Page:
A recent study reveals that the European offshore wind market can compete effectively with traditional gas and coal markets. That is – if this industry is really intent on getting cost-competitive by discarding 26% of its outlays by 2023.
According to the European Wind Energy Association, this industry sector “must significantly reduce costs over the next five years through a number of key actions, outlining where savings can be found.”
The study was conducted through the auspices of Ernst & Young. Its authors said that “offshore wind should be considered as an important component to the power mix” if Europe wants to ensure its commitments to climate change.
The report emphasized that “continued cost reduction and support from policy makers are necessary to maximise the potential of offshore wind resources and to realise the socio-economic benefits of a fully industrialised and emerging sector.”
“This study shows that offshore wind power in Europe will be a major contributor to the continent’s energy security now and over the course of the next decade,” says Thomas Becker, Chief Executive Officer of the European Wind Energy Association.
The Ernst & Young report underlined a number of key priorities that are important in meeting the challenges facing offshore wind. They are:
- ensuring a stable regulatory framework and defining long-term policy schemes
- improving access to finance for the offshore wind energy sector
- ensuring cost-effective grid investment and connection
- addressing planning system issues
- facing supply and logistics challenges
- supporting innovation and training, and enhancing synergies to reduce costs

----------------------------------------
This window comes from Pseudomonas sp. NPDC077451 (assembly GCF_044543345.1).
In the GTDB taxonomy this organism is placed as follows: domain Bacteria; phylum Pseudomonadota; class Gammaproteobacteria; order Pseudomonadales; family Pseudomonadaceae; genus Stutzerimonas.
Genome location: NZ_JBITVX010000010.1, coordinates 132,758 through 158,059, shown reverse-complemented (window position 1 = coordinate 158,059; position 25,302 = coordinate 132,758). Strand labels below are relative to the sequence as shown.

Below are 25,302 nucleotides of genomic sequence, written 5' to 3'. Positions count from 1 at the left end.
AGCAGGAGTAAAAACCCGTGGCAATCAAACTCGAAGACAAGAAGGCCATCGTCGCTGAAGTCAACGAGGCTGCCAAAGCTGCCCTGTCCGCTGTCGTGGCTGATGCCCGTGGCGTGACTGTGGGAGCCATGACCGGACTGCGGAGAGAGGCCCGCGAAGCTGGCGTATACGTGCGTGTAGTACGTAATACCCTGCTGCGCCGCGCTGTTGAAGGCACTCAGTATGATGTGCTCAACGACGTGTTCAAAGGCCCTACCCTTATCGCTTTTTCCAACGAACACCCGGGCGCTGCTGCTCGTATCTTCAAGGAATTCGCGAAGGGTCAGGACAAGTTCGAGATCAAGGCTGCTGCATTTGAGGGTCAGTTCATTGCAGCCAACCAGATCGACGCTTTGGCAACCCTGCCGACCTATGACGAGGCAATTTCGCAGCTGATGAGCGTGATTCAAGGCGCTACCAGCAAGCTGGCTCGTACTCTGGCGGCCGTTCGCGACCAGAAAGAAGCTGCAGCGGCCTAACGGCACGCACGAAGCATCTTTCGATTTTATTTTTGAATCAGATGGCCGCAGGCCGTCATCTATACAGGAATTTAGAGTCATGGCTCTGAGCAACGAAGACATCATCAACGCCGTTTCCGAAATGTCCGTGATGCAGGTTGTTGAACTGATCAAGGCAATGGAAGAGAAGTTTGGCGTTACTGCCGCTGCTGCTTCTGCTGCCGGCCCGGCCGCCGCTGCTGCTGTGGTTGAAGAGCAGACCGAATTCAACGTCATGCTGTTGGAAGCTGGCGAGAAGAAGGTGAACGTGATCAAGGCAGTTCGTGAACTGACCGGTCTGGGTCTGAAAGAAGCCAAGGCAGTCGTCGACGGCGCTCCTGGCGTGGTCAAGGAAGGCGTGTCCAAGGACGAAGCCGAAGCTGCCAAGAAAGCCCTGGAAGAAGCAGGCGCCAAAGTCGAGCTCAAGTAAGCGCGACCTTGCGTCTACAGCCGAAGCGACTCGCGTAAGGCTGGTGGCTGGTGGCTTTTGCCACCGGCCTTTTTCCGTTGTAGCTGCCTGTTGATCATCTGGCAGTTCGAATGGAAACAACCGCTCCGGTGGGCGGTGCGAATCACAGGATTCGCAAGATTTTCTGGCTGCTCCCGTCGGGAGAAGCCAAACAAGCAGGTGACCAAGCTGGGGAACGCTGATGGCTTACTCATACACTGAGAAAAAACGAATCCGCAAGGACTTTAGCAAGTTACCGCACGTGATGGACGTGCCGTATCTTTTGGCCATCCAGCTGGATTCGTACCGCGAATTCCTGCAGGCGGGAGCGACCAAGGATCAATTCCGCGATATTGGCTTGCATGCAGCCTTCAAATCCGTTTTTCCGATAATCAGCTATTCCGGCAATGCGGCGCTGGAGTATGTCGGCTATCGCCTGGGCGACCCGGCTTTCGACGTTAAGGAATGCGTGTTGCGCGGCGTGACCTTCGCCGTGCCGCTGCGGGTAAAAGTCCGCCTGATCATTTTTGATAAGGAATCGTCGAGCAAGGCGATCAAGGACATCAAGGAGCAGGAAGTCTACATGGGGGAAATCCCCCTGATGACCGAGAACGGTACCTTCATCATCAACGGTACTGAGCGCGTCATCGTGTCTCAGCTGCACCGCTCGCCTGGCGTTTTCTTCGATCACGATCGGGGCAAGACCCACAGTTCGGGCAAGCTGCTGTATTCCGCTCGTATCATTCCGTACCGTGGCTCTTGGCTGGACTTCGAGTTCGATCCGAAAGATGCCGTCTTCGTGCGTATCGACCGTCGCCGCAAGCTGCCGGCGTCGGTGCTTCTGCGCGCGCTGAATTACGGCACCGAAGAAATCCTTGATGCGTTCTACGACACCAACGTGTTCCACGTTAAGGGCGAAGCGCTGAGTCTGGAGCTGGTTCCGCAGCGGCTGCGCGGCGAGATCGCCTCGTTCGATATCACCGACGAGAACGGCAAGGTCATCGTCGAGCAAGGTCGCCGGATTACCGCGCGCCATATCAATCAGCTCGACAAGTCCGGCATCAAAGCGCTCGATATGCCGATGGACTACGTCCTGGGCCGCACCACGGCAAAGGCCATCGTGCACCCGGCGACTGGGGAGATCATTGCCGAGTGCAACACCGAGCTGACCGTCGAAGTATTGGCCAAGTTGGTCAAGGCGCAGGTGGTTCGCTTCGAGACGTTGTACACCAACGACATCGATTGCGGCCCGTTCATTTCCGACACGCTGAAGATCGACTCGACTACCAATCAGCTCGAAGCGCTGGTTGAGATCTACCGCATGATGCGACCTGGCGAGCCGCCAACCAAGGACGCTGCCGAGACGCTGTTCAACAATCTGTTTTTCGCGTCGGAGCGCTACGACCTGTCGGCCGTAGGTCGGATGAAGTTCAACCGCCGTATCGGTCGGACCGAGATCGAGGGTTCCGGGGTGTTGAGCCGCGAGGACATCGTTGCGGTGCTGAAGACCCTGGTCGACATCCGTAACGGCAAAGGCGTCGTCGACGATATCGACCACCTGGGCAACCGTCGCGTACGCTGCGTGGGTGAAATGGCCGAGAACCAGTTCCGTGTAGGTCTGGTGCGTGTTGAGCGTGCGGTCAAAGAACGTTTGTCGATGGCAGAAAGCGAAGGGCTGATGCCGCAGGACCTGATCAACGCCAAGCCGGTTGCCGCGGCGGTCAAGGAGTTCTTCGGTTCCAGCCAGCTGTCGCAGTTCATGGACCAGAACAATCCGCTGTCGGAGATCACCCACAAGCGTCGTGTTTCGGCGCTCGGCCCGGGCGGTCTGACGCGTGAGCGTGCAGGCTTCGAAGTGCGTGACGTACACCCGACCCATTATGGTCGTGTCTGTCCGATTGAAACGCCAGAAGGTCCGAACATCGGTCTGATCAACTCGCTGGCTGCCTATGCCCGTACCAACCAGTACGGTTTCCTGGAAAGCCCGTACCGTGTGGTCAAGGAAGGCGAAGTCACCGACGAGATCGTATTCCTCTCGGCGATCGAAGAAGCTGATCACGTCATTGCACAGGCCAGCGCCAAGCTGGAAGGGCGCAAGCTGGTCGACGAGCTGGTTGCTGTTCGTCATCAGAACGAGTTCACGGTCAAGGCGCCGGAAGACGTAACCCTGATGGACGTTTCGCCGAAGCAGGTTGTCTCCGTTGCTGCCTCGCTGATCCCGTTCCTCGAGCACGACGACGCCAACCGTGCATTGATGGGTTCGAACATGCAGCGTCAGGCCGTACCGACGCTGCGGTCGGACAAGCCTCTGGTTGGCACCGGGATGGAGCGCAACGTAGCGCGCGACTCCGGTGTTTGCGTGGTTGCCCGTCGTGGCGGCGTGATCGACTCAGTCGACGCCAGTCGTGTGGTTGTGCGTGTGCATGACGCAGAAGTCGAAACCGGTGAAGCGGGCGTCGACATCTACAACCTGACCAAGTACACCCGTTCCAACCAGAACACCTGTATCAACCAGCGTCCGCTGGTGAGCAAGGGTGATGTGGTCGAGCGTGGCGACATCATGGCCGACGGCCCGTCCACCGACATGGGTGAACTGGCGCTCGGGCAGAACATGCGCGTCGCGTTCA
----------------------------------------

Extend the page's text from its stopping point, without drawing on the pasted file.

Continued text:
The authors of the report also created an “Offshore Wind Scenario” where they projected the installed capacity of Europe’s offshore wind to reach nearly 65 GW by 2030. This will enable the industry to supply over 25 per cent of the continent’s power generation.
In addition, this scenario has the potential of saving Europe €18b each year on fuel imports in 2030. If this happens, low carbon energy sector will be cheaper by €4b compared to a “Nuclear Scenario”.
“As much as we need politicians to come on board, it is also up to the industry to deliver on our commitments,” pleads Becker.
“It is no secret that cost reduction is a great challenge that we face in the offshore business; but as we continue to work together, innovate and compete, the sector will face down its trials in the years ahead,” he expounds.
“We must not forget the jobs, trade and growth that offshore wind is contributing to Europe,” Becker adds.
Fortunately, Becker’s stand on wind against coal has a lot of adherents. Several key people in the European wind industry agree with his stand on this issue.
“Cost reduction remains a top priority of the offshore wind industry. We need to create profitable investments for offshore projects independent of subsidies,” says Michael Hannibal, the CEO Offshore of Siemens Wind Power and Renewables.
“For offshore wind to realise its full and significant potential, we need to continuously reduce the cost of electricity,” adds Claus Hviid Christensen, Vice President in DONG Energy Wind Power.